It feels like their approach now is that the folks complaining, and this blog, represent just a vocal minority. Troublemakers. The unfortunate small and inevitable set of people that in any pre-sales situation can’t or won’t close once a project is finished.

I don’t put myself in this category, nor do I put anyone I hear from in mail or talked to at the VUE event in this category. And most certainly, I don’t put the buyer who courageously agreed to share this experience with us in this category. My ask is please…MCL…Dan McLean…Elaine…Anne…is this the way it has to be? Is there no middle ground?

Hi Mike –

Here is what I think I can share– I’m sure if my contact at MCL begins reading the blog, it will be painfully obvious to her that this is my story but I’m ok with it.  I’m only sharing my story with no ill intent:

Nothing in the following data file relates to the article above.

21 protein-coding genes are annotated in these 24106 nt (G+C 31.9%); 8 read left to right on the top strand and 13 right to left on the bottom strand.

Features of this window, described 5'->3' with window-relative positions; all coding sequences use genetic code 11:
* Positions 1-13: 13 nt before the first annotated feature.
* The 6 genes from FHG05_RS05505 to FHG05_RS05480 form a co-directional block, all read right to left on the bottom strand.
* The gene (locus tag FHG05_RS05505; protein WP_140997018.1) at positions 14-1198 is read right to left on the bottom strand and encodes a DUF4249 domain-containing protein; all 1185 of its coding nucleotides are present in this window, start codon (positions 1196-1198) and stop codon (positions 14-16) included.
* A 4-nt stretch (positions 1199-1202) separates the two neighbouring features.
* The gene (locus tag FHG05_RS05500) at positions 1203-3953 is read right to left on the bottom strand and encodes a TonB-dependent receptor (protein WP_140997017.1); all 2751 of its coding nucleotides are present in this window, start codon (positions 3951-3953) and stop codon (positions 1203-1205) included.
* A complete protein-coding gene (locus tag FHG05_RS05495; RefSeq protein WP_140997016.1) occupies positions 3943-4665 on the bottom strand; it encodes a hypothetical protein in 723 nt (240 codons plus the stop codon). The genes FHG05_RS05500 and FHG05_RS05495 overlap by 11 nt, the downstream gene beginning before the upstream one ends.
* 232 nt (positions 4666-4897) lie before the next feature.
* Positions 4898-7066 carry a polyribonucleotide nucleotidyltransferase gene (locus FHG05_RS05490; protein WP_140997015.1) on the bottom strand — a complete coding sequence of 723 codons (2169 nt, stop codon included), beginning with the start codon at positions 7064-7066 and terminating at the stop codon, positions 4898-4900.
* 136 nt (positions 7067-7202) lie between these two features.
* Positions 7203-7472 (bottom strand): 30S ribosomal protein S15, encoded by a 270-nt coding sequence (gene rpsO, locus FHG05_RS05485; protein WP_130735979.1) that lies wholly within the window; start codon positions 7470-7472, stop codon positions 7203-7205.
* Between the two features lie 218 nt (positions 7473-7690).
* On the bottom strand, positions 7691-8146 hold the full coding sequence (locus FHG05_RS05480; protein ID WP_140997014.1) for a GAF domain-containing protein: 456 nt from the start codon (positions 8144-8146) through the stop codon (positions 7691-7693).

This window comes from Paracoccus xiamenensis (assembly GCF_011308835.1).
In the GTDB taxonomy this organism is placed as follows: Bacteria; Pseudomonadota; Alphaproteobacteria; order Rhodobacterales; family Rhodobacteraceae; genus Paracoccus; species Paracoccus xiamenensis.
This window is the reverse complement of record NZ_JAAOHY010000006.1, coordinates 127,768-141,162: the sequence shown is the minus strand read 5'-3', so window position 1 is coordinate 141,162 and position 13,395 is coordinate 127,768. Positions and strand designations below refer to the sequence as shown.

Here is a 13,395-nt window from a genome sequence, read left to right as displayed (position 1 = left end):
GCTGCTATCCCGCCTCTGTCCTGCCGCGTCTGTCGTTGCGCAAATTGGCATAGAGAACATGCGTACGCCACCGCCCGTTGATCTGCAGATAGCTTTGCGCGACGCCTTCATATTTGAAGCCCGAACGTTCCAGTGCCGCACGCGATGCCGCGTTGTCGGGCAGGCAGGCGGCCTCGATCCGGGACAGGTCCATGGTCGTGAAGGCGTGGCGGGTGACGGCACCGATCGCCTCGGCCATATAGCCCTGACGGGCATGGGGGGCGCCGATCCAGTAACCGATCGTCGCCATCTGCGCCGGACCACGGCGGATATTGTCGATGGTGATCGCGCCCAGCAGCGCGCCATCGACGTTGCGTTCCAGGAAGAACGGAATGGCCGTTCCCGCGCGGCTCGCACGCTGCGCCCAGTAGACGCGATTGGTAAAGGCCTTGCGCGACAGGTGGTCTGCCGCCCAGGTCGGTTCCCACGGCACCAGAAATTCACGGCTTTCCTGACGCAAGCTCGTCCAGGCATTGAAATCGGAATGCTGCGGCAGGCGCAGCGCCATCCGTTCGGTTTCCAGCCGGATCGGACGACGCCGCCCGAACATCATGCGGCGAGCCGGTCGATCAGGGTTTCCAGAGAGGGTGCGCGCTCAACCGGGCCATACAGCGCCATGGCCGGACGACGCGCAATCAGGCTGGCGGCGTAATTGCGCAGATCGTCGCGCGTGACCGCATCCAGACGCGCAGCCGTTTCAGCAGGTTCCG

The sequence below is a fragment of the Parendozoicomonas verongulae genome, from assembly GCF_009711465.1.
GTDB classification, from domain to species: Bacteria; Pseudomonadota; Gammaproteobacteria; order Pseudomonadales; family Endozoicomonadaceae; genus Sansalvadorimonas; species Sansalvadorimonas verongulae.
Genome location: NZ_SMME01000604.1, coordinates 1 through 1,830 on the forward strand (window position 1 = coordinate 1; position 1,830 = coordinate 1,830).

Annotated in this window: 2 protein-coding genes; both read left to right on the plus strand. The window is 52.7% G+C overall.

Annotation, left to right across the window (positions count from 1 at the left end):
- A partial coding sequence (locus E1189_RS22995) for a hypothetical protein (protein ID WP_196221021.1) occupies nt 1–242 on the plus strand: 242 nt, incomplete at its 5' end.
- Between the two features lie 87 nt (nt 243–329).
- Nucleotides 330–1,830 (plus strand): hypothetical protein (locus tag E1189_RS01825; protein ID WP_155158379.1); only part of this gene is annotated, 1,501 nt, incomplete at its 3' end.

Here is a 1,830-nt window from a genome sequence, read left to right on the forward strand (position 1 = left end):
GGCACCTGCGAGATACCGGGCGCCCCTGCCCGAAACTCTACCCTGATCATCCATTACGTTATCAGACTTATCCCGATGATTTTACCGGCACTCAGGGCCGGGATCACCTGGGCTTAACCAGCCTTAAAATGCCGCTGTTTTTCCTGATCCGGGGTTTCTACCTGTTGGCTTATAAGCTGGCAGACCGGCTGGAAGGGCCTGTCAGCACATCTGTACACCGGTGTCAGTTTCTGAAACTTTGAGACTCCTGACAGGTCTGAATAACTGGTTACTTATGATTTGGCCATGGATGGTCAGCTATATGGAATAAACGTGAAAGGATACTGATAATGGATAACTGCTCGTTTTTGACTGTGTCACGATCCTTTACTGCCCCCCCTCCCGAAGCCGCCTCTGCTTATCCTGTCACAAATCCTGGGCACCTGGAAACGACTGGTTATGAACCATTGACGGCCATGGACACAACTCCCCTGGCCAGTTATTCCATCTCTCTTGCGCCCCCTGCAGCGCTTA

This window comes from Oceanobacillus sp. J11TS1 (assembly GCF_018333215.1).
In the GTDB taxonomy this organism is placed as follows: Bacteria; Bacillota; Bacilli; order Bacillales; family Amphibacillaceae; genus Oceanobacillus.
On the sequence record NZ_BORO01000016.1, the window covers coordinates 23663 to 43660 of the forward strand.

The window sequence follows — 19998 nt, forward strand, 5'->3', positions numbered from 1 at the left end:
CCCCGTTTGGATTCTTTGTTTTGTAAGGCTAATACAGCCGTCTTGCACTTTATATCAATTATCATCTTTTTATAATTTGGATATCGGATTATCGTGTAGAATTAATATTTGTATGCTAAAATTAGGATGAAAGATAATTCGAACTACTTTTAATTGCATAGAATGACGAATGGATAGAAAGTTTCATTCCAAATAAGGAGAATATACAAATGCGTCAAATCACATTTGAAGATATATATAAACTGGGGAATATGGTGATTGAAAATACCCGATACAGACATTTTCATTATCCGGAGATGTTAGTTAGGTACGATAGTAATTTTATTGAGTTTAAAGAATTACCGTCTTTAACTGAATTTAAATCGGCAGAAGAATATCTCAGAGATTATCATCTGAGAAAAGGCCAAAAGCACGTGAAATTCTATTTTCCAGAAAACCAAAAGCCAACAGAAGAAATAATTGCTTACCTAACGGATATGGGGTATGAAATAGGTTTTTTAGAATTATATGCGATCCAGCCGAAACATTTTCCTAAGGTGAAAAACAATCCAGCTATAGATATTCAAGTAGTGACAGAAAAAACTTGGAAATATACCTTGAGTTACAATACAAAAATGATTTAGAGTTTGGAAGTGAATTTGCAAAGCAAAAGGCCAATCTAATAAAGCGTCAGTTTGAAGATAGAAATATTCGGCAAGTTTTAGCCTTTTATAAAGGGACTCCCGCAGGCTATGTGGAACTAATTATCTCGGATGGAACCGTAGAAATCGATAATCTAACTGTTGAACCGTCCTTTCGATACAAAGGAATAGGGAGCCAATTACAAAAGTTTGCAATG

I feel more than compelled than ever to share my recent pre-closing experiences.  My letter came out in late August with a firm closing date in September.  I started working with one of the preferred lenders immediately and booked my flight to Charlotte immediately.  While I too have been experiencing the fears and doubts, I was still fairly certain I would be going through with closing on my unit since there seemed to be no way out with your deposit.  So the paperwork is cranking back and forth and my assumption is that we’re full steam ahead (considering I never heard otherwise).  As the date draws closer I begin questioning paperwork that I haven’t seen yet… and my lender informs me that there’s no way I can possibly close on the intended date.  Lender blames slow paperwork from the Vue … the Vue blames slow project approval from the lender.  But at the end of the day, my closing was pushed out by 3 weeks.  And my honest feeling on this— a sigh of relief more than frustration.  I felt like I was given a few more weeks to make certain this was still a good move.  I still wanted to fly down and see the goods- so I kept my final walk through appointment.